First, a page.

Down Under by Bill Bryson
Reviewed by Steve Rudd


After having spent so much time travelling around, and subsequently writing about, places such as North America (check out his epic Lost Continent travelogue), Europe (Neither Here Nor There) and good old Blighty via his Notes From A Small Island, it was only a matter of time before the bearded and bespectacled comic genius in Bryson strapped himself into a plane seat and headed further south.
“Australia is the world’s sixth largest country and its largest island. It is the only island that is also a continent, and the only continent that is also a country. It was the first continent conquered from the sea, and the last. It is the only nation that began as a prison.”As with all Bryson’s light-hearted but fiercely informative writing, Down Under is a truly fantastic read that mixes genuinely hilarious anecdotes with fascinating and highly detailed sojourns into the history of all of the places that he visits during his stay there… a journey which takes him to most of the major cities including Sydney, Brisbane, Perth, Canberra, Adelaide, Melbourne, Darwin and Cairns.

As well as enjoying the virtues of some of the most pleasant and leafy cities on earth, Bill also heads into the overwhelmingly expansive outback and soon realises that Ayers Rock (AKA Uluru to its native residents) is a sensationally long drive from civilisation.

“Even Uluru was unseen by anyone but its Aboriginal caretakers until only a little over a century ago. To Australians anything vaguely rural is the bush. At some indeterminate point the bush becomes the outback. Push on for another 2,000 miles or so and eventually you come to bush again, and then a city, and then the sea. And that’s Australia.” Well, that’s Australia according to Bryson’s magnificently simplified model!

Some of the most engaging sections of the book are borne out of the in-depth research undertaken into how the native Aborigines have been treated by white men over the years. Even today, he notes, they seem to be invisible to whites: an astonishingly disturbing observation.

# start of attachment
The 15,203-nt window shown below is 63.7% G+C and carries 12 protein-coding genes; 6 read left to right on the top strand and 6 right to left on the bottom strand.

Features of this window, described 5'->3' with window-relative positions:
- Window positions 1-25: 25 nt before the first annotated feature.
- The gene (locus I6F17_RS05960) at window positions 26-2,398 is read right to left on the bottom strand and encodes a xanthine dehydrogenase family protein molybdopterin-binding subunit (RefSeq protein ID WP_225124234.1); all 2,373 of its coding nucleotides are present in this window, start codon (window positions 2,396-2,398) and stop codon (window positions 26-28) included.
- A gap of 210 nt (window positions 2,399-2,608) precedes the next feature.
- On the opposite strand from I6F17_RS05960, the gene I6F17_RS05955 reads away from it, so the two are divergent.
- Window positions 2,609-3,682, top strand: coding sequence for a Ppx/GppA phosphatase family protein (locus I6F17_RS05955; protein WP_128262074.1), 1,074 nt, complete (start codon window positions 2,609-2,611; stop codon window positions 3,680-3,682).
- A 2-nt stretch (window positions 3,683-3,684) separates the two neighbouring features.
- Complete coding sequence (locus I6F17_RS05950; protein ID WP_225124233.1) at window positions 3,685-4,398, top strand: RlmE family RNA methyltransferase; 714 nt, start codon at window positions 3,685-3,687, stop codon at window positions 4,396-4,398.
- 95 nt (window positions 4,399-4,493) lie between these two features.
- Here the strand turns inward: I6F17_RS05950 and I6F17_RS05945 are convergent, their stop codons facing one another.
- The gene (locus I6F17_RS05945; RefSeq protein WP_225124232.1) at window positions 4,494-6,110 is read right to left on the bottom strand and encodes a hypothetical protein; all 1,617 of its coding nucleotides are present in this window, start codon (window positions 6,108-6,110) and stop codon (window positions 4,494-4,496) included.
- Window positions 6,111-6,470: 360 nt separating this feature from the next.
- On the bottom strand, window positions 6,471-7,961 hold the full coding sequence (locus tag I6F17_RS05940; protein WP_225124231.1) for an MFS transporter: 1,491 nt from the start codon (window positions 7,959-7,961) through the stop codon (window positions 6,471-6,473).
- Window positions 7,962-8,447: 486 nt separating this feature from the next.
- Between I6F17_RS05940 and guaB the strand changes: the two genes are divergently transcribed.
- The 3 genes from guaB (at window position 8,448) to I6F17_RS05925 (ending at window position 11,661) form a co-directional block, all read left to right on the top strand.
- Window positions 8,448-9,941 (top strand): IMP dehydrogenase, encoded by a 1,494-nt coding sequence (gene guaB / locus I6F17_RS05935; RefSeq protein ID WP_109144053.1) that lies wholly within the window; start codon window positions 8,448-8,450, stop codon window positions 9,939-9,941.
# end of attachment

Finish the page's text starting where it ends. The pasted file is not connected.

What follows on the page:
Other absorbing sections of Down Under include those about how rabbits bred and bred and bred from just 24 rabbits to overrun the entire country in a remarkably short space of time. In spite of the myxomatosis virus killing the majority of bunnies when the situation became so bad that the virus HAD TO BE unleashed, today Australia’s rabbit numbers are back up to 300 million and climbing fast.” The history of how Australia was conquered is also told with relish; in doing so Bryson naturally relates Captain James Cook’s epic sailing journeys.
This book was published in 2000 and since then Bill has thrust his Short History of Nearly Everything into the fray of top-notch writing.Whatever he may be writing about, Bill always assumes the air of your favourite schoolteacher. His sense of humour is almost unparalleled in the realm of modern-day travel-writing (even if some spurts of his sarcasm might fleetingly offend some people to subtle degrees), and it is matched only by his rampant enthusiasm for going new places in pursuit of broadening his remarkable knowledge and life experience.

Bill Bryson… the world salutes you, the true Wizard of Oz.

ISBN 0-385-40817-X

(First published in 2000 by Doubleday)

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